Let me make something clear with this point… a successful solopreneurship does not mean you have to do everything yourself.
Whether you are selling products or services, at some point — to keep growing — you are going to need to hire help. You might need to hire a salesperson, a lead generation team, bookkeepers, marketing experts, a designer, a translator… the list goes on.
(And guess what…? In some cases, you may end up hiring other freelancers or solopreneurs! Things have a funny way of coming full circle…)
If you hire too soon, you risk eroding your hard-earned profit or — worse — the operating capital you need to cover an unforeseen expense.
But if you wait too long to hire help, you could lose out on fulfilling a large contract simply because you didn’t have the available resources.
So how do you know when it’s time to hire help…?
How to overcome this challenge:
My best advice is to keep your expenses as low possible for as long as possible. In the early days, do as much of it yourself as you can.
For instance, let’s say your design skills are weak. Rather than hire a professional to design your Facebook cover photo, do it yourself… sure, it may not look original or eye-catching, but it’s better to hang on to every penny at first until you start earning some regular income.
Ask yourself this… if you spend $50 to get someone else to do it, will you make at least an additional $50 back as a result?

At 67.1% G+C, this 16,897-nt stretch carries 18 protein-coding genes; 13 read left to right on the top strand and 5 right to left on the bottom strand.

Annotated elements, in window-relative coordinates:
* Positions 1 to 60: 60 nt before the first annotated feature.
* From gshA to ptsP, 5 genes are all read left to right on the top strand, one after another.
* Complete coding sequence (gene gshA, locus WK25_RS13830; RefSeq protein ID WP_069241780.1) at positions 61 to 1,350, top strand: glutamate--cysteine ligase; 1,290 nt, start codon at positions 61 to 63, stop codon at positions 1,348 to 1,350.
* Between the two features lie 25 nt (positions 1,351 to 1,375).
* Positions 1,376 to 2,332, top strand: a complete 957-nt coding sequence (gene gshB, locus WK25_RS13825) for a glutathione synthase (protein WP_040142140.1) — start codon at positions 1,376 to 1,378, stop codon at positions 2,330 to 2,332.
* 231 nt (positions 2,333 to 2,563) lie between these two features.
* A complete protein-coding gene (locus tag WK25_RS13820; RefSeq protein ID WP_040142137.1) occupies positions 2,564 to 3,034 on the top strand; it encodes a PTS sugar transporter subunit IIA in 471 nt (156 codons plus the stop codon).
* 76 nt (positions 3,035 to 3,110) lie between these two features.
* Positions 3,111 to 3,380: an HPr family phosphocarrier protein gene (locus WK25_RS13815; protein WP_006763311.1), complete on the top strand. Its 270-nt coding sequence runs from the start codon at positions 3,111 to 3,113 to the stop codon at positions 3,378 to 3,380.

If the answer to that question is no, then do not spend the money.
Only hire help when you can get a return on your investment…
Say, for instance, a client needs an extra writing job done this month. You know you can charge him or her $500 for the job, and you can hire a freelance writer to do the job for $300. That $300 expense is a wise investment because you will profit $200…
Put another way, you will earn more than $1.66 for every $1 you spend outsourcing this job.
This is a rather linear and straightforward example… but try to think of other areas of your business the same way. Every dollar you spend should bring back in a dollar or more.
The one exception is coaching… if you’re unsure where to begin, but you absolutely know you want to build your own online business, spend a few dollars on education. Education should always be viewed as an investment rather than an expense.
Of course, this list of four key challenges solopreneurs face and how to overcome them is not intended to be exhaustive.
I recognize that there are hundreds — thousands? — of specific challenges we face every day.
But, these are the main challenges most solopreneurs will face. So take things one step at a time. Identify your biggest challenge first and put a plan into action that will ensure you can overcome it.
Then do the same for the next challenge. Soon enough, it’ll be plain sailing.
You can do it.